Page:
"Have you ever felt unwell at such times too?"
There was an evident light of realization in her eyes at this question.
“Yes, I have actually. If I think about it, there have been quite a few times when I’ve thought how frustrating it is that this stupid gallbladder problem always pops up at the very worst moments in my life. Like just before I’m about to give a presentation to the team, or make an important sale, or launch a new project. It drives me crazy because I have to call in sick beforehand or leave early to go the doctors or the hospital to get treatment.”
"So what is it about this sort of situation that makes you feel anxious, do you think?"
“I’m not really sure. There’s a huge reshuffle in our team going on. They’re getting rid of a lot of people. But I already know they’re determined to keep me on. He’s already told me that privately. And they might go and promote me and my role to a higher level.”
"But that sounds marvelous! You are moving toward a new and more fulfilling work life where you’ll be able to do more, and others will look up to you."
“Some of them already do look up to me. That’s what worries me.”
"So it’s not such a great thing to have others look up to you? Can you tell me why?"
At this point we spent some time teasing out the details of a childhood that had been riddled with parental criticism and school bullying.
“I hate it when people look at me, when I’m visible to others. I always feel as though they’re looking for things to start criticizing me about or that they’ll use to pick on and bully me. The only time I ever felt safe when I was a kid was when I was ill, because then everyone at home and at school were really sympathetic and they’d leave me alone. Even if they didn’t take care of me particularly well, at least they’d lay off the bullying.”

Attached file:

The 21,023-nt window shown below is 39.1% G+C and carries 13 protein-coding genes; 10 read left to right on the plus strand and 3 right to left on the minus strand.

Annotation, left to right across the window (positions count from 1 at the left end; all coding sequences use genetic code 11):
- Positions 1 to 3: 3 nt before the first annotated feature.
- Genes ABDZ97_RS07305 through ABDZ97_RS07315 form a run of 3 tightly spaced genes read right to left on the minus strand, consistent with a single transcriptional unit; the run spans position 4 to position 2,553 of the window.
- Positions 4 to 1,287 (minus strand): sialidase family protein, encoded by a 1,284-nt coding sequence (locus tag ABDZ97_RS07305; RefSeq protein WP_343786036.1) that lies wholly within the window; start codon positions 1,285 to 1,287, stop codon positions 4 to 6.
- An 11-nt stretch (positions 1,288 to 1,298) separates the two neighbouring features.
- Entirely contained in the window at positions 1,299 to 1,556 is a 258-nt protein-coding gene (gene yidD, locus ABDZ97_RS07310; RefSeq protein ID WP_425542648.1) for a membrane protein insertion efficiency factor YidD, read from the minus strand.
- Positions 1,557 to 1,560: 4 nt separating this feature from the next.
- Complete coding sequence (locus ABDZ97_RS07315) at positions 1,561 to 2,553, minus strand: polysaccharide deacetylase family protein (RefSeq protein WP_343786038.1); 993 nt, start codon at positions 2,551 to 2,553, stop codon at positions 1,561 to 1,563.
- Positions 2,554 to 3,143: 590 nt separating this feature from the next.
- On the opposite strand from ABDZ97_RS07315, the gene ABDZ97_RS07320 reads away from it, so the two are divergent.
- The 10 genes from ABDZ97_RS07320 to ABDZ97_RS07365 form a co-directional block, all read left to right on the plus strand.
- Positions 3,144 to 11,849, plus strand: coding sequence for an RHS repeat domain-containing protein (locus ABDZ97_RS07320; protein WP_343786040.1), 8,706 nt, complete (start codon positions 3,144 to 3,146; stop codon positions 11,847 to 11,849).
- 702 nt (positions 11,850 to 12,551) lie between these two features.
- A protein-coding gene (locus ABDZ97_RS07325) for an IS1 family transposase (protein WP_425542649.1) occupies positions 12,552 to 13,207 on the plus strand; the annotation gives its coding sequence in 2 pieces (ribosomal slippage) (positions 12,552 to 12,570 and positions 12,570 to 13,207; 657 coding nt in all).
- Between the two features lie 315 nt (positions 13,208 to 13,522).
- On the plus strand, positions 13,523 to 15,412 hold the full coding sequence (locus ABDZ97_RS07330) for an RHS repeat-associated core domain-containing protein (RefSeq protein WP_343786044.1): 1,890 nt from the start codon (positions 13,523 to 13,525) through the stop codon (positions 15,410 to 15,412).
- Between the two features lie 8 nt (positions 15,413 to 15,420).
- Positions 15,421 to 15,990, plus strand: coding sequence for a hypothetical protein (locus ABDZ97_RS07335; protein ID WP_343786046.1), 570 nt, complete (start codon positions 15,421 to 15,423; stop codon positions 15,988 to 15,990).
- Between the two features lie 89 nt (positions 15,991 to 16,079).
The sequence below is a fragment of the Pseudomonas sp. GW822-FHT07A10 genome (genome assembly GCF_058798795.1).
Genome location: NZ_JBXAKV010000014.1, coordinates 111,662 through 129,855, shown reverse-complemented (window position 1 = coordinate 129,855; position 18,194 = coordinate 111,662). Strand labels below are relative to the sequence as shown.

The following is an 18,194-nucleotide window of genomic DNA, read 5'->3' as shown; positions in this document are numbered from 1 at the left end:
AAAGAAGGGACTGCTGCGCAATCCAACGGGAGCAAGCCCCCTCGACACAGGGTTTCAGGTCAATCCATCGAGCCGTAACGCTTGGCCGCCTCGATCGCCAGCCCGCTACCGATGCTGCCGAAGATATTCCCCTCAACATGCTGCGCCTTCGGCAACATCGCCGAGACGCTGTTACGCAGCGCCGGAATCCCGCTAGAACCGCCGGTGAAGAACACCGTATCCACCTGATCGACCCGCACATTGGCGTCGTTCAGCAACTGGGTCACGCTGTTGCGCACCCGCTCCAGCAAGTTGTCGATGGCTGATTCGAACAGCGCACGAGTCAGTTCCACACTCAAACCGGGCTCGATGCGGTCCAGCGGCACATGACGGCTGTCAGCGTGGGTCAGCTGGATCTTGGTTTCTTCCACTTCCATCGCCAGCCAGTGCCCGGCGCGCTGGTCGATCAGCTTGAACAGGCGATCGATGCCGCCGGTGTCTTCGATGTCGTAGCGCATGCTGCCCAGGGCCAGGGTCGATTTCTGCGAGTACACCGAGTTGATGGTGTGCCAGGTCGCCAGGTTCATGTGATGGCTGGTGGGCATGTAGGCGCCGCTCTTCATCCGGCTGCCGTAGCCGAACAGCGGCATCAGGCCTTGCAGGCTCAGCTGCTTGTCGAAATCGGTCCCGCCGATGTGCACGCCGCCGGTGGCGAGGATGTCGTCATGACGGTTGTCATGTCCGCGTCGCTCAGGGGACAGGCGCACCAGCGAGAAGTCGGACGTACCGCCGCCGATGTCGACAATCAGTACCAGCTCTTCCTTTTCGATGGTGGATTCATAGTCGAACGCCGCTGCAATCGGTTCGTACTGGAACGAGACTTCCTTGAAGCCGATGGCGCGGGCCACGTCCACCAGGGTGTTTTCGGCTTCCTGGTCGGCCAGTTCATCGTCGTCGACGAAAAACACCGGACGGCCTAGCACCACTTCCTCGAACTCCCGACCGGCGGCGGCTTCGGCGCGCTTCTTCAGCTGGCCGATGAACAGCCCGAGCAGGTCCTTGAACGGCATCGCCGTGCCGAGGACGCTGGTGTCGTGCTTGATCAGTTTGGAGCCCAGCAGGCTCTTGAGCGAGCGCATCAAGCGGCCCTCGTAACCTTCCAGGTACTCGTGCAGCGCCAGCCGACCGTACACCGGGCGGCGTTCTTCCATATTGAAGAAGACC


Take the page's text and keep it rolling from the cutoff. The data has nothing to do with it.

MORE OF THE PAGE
"So do you think you might be avoiding becoming successful because of the acclaim that might come with it?"
This particular question resonated with Nina in a striking way.
“Yes! I just can’t bear the thought that everyone will be looking at me and pointing and noticing what I’m doing—even if it’s in a really positive way where they’re saying ‘Look at how good she is’ or ‘Hasn’t she done well?’ It frightens me that they might suddenly turn on me and criticize my... I don’t know, my work, my efforts. They might criticize ME! So I prefer to continue to be invisible.”
"And how might being ill allow you to be invisible, do you think?"